Posted on March 4th, 2013 by
In a Phase II clinical trial, an anti-copper drug has shown promising results against triple-negative breast cancer. These results were published in the Annals of Oncology.
Studies have suggested that bone marrow cells known as endothelial progenitor cells (EPCs) may play an important role in the spread of cancer. EPCs appear to help cancer cells survive and grow in other organs. A drug that depletes copper—tetrathiomolybdate—may interfere with EPCs and reduce the spread of cancer.
The effects of tetrathiomolybdate were evaluated in a Phase II clinical trial among women with high-risk breast cancer. The study enrolled 40 women, 11 of whom had triple-negative breast cancer (cancer that is estrogen receptor-negative, progesterone receptor-negative, and HER2-negative). The women had already undergone other treatment and had no detectable cancer at the time of study enrollment, but all were considered to be at high risk of recurrence.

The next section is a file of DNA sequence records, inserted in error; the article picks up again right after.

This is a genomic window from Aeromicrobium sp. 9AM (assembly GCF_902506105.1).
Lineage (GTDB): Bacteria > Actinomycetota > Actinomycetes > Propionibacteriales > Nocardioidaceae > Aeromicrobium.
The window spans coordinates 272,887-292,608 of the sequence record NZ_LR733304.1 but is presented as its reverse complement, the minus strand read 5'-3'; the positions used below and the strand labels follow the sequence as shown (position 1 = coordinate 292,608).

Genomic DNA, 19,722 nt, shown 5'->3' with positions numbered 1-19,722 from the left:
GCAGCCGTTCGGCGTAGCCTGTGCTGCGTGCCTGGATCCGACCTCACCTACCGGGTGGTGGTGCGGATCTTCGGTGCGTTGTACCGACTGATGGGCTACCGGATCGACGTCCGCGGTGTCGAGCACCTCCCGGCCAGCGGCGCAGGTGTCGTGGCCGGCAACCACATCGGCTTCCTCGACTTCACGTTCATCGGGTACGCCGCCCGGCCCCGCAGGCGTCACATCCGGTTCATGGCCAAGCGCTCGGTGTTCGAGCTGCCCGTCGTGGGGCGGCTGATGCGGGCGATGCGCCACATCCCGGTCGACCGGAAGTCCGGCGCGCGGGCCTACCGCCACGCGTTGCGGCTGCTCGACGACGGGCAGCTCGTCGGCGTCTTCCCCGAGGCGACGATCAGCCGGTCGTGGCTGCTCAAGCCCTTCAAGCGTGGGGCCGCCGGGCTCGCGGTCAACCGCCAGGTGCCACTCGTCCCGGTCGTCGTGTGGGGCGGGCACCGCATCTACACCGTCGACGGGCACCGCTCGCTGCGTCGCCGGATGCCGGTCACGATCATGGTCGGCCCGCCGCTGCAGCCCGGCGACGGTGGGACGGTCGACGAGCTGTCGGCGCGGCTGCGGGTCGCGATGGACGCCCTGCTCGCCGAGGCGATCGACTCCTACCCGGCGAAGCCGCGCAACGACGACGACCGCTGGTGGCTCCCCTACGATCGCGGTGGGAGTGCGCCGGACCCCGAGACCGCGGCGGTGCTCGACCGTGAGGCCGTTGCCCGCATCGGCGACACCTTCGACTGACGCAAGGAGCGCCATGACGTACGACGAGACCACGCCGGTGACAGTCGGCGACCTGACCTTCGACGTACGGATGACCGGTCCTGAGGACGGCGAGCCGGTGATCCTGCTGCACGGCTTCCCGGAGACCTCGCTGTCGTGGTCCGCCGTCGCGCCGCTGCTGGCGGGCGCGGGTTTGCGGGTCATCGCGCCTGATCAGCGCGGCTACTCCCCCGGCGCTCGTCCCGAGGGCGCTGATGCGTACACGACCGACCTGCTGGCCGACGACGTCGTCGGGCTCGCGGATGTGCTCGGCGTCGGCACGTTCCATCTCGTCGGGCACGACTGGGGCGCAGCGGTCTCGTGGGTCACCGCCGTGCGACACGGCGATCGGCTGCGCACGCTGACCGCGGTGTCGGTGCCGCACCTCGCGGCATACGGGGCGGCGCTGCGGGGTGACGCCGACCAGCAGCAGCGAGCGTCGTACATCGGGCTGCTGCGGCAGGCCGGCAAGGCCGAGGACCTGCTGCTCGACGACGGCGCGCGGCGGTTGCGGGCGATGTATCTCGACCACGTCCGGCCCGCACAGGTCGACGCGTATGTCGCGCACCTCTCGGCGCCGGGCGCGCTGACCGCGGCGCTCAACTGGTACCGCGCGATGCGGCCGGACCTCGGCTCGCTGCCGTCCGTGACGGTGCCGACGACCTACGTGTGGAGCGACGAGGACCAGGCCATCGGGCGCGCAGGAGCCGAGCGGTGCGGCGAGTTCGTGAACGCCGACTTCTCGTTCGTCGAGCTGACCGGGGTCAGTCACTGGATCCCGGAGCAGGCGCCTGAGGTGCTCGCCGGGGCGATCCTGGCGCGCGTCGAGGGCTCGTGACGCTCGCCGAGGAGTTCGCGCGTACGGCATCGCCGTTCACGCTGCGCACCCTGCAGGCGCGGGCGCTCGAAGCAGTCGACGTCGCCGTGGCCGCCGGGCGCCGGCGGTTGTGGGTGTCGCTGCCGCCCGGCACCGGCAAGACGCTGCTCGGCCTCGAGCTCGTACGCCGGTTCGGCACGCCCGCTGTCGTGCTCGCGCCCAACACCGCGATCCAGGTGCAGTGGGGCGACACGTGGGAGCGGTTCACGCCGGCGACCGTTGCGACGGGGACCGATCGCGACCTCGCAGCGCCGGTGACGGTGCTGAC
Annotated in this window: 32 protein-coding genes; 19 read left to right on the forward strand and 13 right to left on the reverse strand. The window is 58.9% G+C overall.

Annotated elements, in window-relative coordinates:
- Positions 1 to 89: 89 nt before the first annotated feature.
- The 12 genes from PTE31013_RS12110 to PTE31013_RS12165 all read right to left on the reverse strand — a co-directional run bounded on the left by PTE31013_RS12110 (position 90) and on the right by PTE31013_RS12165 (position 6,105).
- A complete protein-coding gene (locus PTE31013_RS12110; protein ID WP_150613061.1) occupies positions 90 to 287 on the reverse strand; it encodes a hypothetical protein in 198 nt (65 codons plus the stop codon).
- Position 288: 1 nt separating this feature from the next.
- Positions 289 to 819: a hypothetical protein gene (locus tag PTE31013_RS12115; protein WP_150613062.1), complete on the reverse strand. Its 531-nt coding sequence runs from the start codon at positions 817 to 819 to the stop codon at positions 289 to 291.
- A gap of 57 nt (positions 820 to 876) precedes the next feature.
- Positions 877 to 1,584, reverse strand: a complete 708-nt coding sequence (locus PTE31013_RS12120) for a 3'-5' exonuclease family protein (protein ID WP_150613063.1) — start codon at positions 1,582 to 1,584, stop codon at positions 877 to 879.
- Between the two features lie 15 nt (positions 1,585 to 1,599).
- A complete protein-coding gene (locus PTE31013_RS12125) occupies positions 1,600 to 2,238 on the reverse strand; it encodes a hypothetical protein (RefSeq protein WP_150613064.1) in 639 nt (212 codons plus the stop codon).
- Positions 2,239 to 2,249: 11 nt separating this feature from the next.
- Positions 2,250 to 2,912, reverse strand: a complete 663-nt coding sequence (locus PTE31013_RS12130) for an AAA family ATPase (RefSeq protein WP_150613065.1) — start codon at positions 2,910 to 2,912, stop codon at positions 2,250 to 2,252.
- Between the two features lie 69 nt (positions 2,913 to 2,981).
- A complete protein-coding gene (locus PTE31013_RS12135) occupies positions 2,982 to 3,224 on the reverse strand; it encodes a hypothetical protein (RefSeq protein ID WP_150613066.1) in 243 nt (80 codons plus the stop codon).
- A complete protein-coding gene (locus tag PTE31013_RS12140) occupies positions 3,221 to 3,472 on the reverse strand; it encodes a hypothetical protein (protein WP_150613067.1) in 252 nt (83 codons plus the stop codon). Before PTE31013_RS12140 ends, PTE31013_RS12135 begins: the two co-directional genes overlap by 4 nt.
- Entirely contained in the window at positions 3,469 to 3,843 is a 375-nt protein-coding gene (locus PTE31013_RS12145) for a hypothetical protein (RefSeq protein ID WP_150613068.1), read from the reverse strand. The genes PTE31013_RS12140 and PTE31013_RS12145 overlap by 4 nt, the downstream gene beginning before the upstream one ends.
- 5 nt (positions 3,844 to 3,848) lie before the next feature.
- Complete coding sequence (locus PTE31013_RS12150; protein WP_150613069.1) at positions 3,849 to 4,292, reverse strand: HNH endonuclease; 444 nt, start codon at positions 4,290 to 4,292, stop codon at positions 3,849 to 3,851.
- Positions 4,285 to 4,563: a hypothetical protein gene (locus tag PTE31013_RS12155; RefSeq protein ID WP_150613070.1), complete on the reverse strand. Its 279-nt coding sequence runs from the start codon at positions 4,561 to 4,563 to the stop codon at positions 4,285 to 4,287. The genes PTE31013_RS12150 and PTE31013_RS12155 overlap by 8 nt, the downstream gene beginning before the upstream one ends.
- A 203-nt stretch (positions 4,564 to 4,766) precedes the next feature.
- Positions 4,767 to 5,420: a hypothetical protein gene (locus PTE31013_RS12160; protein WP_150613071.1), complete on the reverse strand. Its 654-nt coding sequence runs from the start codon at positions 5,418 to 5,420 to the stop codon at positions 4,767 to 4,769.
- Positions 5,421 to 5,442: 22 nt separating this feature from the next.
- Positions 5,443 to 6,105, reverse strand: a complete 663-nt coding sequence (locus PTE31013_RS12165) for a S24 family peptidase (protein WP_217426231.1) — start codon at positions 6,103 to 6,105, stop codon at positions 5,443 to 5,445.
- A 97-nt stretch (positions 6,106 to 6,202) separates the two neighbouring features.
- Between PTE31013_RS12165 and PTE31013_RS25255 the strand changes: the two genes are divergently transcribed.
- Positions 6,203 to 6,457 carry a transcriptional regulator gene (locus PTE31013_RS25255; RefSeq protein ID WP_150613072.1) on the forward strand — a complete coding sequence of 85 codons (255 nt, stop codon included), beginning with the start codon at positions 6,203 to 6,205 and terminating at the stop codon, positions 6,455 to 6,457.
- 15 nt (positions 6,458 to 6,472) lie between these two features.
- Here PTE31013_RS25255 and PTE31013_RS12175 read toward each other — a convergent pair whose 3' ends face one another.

Tetrathiomolybdate was used to reduce copper levels to a specified range. Treatment was generally well tolerated. The current report focuses on results after the first year of treatment.
These results suggest that copper depletion may reduce the risk of cancer recurrence in women with high-risk breast cancer, including women with triple-negative breast cancer. A Phase III clinical trial will be necessary in order to confirm efficacy and safety of this approach.
Reference: Jain S, Cohen J, Ward MM et al. Tetrathiomolybdate-associated copper depletion decreases circulating endothelial progenitor cells in women with breast cancer at high risk of relapse. Annals of Oncology. Early online publication February 13, 2013.
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